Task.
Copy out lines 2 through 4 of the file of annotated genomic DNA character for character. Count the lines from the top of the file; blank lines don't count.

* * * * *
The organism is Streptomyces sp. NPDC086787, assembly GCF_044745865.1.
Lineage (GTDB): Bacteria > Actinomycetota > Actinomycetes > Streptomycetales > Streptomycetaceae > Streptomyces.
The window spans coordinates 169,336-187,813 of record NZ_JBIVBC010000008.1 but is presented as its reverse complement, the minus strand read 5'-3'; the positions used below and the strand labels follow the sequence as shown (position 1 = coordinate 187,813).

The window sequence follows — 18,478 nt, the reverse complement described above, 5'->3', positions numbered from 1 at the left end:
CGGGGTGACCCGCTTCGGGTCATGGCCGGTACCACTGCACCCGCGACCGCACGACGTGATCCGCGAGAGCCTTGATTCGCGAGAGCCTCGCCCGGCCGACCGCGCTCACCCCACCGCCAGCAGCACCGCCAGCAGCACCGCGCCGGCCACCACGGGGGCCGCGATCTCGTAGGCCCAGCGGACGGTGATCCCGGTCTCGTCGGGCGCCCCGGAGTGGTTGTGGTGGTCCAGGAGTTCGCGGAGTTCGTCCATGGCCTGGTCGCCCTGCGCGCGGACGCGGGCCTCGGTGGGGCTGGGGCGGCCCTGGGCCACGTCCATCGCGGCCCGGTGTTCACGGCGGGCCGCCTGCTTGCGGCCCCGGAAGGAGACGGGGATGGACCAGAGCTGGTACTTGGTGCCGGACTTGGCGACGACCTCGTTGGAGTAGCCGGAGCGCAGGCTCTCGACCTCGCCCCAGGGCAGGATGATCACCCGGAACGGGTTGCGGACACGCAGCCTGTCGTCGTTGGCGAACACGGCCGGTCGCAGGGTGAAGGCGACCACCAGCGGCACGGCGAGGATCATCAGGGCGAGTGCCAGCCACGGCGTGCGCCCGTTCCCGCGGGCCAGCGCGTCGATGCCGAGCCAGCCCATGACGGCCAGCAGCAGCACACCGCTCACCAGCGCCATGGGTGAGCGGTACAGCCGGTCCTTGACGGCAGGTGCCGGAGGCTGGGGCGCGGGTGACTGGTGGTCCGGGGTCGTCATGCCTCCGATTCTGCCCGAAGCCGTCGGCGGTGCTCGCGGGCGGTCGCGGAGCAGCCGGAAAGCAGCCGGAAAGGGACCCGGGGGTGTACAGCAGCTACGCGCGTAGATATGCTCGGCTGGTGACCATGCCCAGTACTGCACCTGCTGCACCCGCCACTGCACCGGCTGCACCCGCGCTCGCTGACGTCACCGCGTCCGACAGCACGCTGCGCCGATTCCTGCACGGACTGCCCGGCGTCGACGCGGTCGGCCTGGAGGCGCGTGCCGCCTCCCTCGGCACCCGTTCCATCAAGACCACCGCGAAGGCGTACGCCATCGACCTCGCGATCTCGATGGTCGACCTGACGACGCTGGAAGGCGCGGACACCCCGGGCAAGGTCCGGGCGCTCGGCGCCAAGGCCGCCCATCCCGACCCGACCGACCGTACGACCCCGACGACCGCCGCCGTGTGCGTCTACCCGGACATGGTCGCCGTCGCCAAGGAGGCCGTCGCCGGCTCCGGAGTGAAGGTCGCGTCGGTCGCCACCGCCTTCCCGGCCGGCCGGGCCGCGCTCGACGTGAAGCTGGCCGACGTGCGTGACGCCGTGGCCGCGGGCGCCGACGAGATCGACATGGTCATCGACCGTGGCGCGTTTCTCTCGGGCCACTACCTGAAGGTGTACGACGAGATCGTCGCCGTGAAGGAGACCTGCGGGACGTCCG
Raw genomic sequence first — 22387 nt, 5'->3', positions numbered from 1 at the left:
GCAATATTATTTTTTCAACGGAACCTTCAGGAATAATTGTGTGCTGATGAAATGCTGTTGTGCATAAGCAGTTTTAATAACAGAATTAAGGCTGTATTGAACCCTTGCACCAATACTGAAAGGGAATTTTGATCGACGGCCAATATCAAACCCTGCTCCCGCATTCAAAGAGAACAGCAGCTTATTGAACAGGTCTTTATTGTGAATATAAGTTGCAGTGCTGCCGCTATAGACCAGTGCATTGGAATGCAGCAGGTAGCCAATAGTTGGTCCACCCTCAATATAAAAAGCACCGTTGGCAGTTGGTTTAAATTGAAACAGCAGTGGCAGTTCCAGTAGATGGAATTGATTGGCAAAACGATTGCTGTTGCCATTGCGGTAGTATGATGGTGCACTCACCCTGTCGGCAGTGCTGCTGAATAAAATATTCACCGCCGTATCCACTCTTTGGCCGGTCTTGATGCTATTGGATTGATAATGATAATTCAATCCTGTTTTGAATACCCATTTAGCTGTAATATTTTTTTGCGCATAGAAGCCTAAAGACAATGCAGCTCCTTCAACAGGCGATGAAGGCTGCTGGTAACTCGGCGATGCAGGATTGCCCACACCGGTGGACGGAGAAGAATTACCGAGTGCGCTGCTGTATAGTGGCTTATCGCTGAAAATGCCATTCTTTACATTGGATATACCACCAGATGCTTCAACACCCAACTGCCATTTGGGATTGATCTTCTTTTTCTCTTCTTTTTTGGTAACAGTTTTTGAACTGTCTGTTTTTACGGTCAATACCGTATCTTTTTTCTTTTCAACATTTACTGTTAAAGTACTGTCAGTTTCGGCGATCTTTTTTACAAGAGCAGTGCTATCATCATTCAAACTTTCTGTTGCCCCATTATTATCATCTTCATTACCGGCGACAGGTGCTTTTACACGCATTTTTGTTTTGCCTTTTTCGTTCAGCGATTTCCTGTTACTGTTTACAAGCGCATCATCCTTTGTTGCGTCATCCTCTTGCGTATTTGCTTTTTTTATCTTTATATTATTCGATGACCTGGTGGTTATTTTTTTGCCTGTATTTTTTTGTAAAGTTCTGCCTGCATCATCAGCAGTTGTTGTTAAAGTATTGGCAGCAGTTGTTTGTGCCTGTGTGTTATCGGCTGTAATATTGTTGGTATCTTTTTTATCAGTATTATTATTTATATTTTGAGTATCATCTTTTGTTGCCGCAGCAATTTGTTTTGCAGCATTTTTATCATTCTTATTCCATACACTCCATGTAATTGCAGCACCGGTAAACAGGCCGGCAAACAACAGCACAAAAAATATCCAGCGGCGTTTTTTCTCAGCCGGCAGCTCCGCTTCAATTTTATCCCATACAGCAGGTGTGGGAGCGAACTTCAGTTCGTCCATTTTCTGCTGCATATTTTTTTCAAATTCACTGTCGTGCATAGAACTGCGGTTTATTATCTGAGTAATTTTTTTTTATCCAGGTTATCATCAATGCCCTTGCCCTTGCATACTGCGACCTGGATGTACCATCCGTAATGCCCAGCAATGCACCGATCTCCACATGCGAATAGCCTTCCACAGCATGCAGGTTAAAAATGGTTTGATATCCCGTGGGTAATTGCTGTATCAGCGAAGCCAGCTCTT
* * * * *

Lineage (GTDB): Bacteria > Actinomycetota > Actinomycetes > Streptomycetales > Streptomycetaceae > Streptomyces.
The window spans coordinates 169,336-187,813 of record NZ_JBIVBC010000008.1 but is presented as its reverse complement, the minus strand read 5'-3'; the positions used below and the strand labels follow the sequence as shown (position 1 = coordinate 187,813).

The window sequence follows — 18,478 nt, the reverse complement described above, 5'->3', positions numbered from 1 at the left end: